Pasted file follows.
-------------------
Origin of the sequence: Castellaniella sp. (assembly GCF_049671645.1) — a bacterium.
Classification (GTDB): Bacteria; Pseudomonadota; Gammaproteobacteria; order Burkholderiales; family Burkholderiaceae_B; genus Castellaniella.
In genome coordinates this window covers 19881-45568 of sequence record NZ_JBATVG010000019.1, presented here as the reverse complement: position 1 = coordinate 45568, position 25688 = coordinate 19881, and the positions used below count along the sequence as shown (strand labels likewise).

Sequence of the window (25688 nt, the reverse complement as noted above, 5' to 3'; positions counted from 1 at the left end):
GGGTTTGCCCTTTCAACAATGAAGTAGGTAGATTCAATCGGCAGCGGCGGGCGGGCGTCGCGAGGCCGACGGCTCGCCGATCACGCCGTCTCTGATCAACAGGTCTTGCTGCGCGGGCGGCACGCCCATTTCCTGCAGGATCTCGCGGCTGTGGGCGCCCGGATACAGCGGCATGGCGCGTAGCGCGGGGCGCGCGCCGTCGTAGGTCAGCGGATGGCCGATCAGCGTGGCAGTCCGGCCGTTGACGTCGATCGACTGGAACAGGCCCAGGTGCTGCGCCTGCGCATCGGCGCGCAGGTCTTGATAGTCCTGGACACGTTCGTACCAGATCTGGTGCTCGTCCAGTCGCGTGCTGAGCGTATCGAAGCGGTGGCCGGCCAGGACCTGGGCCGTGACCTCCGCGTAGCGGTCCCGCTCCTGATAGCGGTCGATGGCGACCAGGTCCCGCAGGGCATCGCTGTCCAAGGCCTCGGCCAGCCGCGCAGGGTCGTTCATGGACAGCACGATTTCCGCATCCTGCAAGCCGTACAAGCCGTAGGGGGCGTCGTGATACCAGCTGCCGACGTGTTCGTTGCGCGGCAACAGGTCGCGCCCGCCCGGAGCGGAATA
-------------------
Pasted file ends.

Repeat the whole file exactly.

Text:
Origin of the sequence: Castellaniella sp. (assembly GCF_049671645.1) — a bacterium.
Classification (GTDB): Bacteria; Pseudomonadota; Gammaproteobacteria; order Burkholderiales; family Burkholderiaceae_B; genus Castellaniella.
In genome coordinates this window covers 19881-45568 of sequence record NZ_JBATVG010000019.1, presented here as the reverse complement: position 1 = coordinate 45568, position 25688 = coordinate 19881, and the positions used below count along the sequence as shown (strand labels likewise).

Sequence of the window (25688 nt, the reverse complement as noted above, 5' to 3'; positions counted from 1 at the left end):
GGGTTTGCCCTTTCAACAATGAAGTAGGTAGATTCAATCGGCAGCGGCGGGCGGGCGTCGCGAGGCCGACGGCTCGCCGATCACGCCGTCTCTGATCAACAGGTCTTGCTGCGCGGGCGGCACGCCCATTTCCTGCAGGATCTCGCGGCTGTGGGCGCCCGGATACAGCGGCATGGCGCGTAGCGCGGGGCGCGCGCCGTCGTAGGTCAGCGGATGGCCGATCAGCGTGGCAGTCCGGCCGTTGACGTCGATCGACTGGAACAGGCCCAGGTGCTGCGCCTGCGCATCGGCGCGCAGGTCTTGATAGTCCTGGACACGTTCGTACCAGATCTGGTGCTCGTCCAGTCGCGTGCTGAGCGTATCGAAGCGGTGGCCGGCCAGGACCTGGGCCGTGACCTCCGCGTAGCGGTCCCGCTCCTGATAGCGGTCGATGGCGACCAGGTCCCGCAGGGCATCGCTGTCCAAGGCCTCGGCCAGCCGCGCAGGGTCGTTCATGGACAGCACGATTTCCGCATCCTGCAAGCCGTACAAGCCGTAGGGGGCGTCGTGATACCAGCTGCCGACGTGTTCGTTGCGCGGCAACAGGTCGCGCCCGCCCGGAGCGGAATA